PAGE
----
The question referred to us has to be decided against the assessee on one other ground also. Kylasa Sarabhaiah firm consists of not only two adult members but also five minors admitted to the benefits of the partnership all holding equal shares in profits and in case of loses the manor partners only sharing the losses in equal shares. But in paragraph 8 of the instrument of partnership in question, it is stipulated that the profits or losses of the partnership firm shall be divided between and borne by the parties in the shares mentioned therein as and form September 5, 1953. It means that the minors, who were admitted to the benefits of the partnership under the instrument of partnership dated December 12, 1953, also could be equally liable for the losses. Such a course is not permissible in law. In Commissioner of Income-tax v. Dwarkadas Khetan & Co., it is pointed out by the Supreme Court that :

'Section 30 of the Indian Partnership Act clearly lays down that a minor cannot become a partner, though with the consent of the adult partners he may be admitted to the benefits of partnership. Any document which goes beyond this section cannot be regarded as valid for the puposes of registration under section 26A of the Indian Income-tax Act. Registration can only be granted of a document between persons who are parties to it and on the covenants set out in it.'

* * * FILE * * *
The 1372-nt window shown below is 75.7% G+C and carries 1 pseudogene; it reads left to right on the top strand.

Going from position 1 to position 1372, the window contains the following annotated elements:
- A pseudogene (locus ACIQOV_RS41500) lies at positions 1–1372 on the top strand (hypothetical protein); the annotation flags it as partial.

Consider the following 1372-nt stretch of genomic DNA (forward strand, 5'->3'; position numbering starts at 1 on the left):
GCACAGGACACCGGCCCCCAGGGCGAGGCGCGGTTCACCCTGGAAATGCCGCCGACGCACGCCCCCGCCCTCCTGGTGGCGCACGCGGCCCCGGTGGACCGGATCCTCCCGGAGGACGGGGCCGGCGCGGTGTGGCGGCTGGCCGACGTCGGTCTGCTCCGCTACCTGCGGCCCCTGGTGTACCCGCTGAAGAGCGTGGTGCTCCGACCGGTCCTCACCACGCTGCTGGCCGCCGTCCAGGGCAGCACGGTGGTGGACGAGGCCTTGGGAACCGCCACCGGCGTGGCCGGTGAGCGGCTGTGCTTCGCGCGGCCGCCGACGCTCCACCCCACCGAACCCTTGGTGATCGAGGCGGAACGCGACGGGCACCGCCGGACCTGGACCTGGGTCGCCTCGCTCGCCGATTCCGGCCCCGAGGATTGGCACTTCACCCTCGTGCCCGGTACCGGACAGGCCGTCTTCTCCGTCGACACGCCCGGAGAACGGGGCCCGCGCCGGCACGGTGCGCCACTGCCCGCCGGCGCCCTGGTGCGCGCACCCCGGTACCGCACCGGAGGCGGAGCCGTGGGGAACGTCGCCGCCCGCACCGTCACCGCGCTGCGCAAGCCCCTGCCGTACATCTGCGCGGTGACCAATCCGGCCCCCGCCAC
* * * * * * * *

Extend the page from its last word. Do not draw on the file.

It was also further held that :

'If the income-tax authorities register the partnership as between the adults only contrary to the terms of the document, in substance, a new contract is made out. It is not open to the income-tax authorities to register a document which is different from the one actually executed and asked to be registered.'

In the deed of partnership in question in that case, as it is in the present case, it was not stated that the minors were only admitted to the benefits of the partnership and are not liable for the losses. It was for this reason that the Supreme Court held that the firm in that case could not be registered under the under the Indian Income-tax Act. Following this decision of the Supreme Court, we hold that the assessee firm in the present case before us also cannot be registered under section 26A of the Indian Income-tax Act. Following this decision of the Supreme Court, we hold that the assessee firm in the present case before us also cannot be registered under section 26A of the Indian Income-tax Act. In R. C. No. 37/59, we hold that, on the facts and circumstances of this case, the assessee is not entitled to registration under section 26A of the Indian Income-tax Act.